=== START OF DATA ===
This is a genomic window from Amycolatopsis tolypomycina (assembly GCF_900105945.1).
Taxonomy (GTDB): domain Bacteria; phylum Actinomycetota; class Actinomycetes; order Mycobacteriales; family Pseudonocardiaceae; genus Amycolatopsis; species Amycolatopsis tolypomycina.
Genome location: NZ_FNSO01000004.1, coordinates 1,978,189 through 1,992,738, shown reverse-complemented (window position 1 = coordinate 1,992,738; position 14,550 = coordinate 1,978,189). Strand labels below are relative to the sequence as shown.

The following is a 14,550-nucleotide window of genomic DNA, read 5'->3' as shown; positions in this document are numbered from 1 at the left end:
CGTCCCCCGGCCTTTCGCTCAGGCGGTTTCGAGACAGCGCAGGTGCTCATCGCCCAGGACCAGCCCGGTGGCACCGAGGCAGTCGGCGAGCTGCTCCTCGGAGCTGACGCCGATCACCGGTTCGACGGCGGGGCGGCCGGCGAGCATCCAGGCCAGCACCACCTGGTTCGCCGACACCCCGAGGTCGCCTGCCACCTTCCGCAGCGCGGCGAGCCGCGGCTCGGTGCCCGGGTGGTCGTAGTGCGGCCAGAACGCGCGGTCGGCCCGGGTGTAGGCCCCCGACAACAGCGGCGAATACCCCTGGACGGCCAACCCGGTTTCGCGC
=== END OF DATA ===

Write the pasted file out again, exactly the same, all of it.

This is a genomic window from Amycolatopsis tolypomycina (assembly GCF_900105945.1).
Taxonomy (GTDB): domain Bacteria; phylum Actinomycetota; class Actinomycetes; order Mycobacteriales; family Pseudonocardiaceae; genus Amycolatopsis; species Amycolatopsis tolypomycina.
Genome location: NZ_FNSO01000004.1, coordinates 1,978,189 through 1,992,738, shown reverse-complemented (window position 1 = coordinate 1,992,738; position 14,550 = coordinate 1,978,189). Strand labels below are relative to the sequence as shown.

The following is a 14,550-nucleotide window of genomic DNA, read 5'->3' as shown; positions in this document are numbered from 1 at the left end:
CGTCCCCCGGCCTTTCGCTCAGGCGGTTTCGAGACAGCGCAGGTGCTCATCGCCCAGGACCAGCCCGGTGGCACCGAGGCAGTCGGCGAGCTGCTCCTCGGAGCTGACGCCGATCACCGGTTCGACGGCGGGGCGGCCGGCGAGCATCCAGGCCAGCACCACCTGGTTCGCCGACACCCCGAGGTCGCCTGCCACCTTCCGCAGCGCGGCGAGCCGCGGCTCGGTGCCCGGGTGGTCGTAGTGCGGCCAGAACGCGCGGTCGGCCCGGGTGTAGGCCCCCGACAACAGCGGCGAATACCCCTGGACGGCCAACCCGGTTTCGCGC